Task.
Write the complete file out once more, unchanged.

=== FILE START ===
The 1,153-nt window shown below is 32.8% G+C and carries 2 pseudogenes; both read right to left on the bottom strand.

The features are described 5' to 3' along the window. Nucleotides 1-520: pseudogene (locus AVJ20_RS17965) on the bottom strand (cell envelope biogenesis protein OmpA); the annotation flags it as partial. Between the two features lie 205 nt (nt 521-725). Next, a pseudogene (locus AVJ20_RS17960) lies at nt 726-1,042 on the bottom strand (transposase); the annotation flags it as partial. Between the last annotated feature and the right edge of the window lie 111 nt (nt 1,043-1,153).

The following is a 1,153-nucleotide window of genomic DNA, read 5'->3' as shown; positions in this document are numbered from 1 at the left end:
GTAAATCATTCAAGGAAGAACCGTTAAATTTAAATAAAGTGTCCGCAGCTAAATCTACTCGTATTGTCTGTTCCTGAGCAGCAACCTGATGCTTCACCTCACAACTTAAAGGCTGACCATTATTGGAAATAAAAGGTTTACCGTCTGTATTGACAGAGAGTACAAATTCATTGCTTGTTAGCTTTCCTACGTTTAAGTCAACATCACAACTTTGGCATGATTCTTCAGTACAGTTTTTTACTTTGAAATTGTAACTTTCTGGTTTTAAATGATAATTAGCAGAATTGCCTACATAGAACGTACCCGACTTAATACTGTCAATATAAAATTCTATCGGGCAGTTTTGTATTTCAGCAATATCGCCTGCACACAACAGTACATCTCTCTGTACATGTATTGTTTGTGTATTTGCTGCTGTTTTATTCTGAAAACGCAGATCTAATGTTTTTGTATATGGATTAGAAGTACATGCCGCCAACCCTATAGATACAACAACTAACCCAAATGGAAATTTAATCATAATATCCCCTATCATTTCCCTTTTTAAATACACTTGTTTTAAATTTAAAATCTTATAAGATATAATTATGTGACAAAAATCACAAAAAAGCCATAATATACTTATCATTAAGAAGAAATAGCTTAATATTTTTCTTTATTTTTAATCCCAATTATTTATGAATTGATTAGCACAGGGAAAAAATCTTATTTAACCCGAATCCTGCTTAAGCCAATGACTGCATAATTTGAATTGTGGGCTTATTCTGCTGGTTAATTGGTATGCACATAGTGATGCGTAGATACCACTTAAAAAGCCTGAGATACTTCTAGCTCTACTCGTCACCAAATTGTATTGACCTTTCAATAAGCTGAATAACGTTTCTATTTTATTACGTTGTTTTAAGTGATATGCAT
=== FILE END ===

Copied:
The 1,153-nt window shown below is 32.8% G+C and carries 2 pseudogenes; both read right to left on the bottom strand.

The features are described 5' to 3' along the window. Nucleotides 1-520: pseudogene (locus AVJ20_RS17965) on the bottom strand (cell envelope biogenesis protein OmpA); the annotation flags it as partial. Between the two features lie 205 nt (nt 521-725). Next, a pseudogene (locus AVJ20_RS17960) lies at nt 726-1,042 on the bottom strand (transposase); the annotation flags it as partial. Between the last annotated feature and the right edge of the window lie 111 nt (nt 1,043-1,153).

The following is a 1,153-nucleotide window of genomic DNA, read 5'->3' as shown; positions in this document are numbered from 1 at the left end:
GTAAATCATTCAAGGAAGAACCGTTAAATTTAAATAAAGTGTCCGCAGCTAAATCTACTCGTATTGTCTGTTCCTGAGCAGCAACCTGATGCTTCACCTCACAACTTAAAGGCTGACCATTATTGGAAATAAAAGGTTTACCGTCTGTATTGACAGAGAGTACAAATTCATTGCTTGTTAGCTTTCCTACGTTTAAGTCAACATCACAACTTTGGCATGATTCTTCAGTACAGTTTTTTACTTTGAAATTGTAACTTTCTGGTTTTAAATGATAATTAGCAGAATTGCCTACATAGAACGTACCCGACTTAATACTGTCAATATAAAATTCTATCGGGCAGTTTTGTATTTCAGCAATATCGCCTGCACACAACAGTACATCTCTCTGTACATGTATTGTTTGTGTATTTGCTGCTGTTTTATTCTGAAAACGCAGATCTAATGTTTTTGTATATGGATTAGAAGTACATGCCGCCAACCCTATAGATACAACAACTAACCCAAATGGAAATTTAATCATAATATCCCCTATCATTTCCCTTTTTAAATACACTTGTTTTAAATTTAAAATCTTATAAGATATAATTATGTGACAAAAATCACAAAAAAGCCATAATATACTTATCATTAAGAAGAAATAGCTTAATATTTTTCTTTATTTTTAATCCCAATTATTTATGAATTGATTAGCACAGGGAAAAAATCTTATTTAACCCGAATCCTGCTTAAGCCAATGACTGCATAATTTGAATTGTGGGCTTATTCTGCTGGTTAATTGGTATGCACATAGTGATGCGTAGATACCACTTAAAAAGCCTGAGATACTTCTAGCTCTACTCGTCACCAAATTGTATTGACCTTTCAATAAGCTGAATAACGTTTCTATTTTATTACGTTGTTTTAAGTGATATGCAT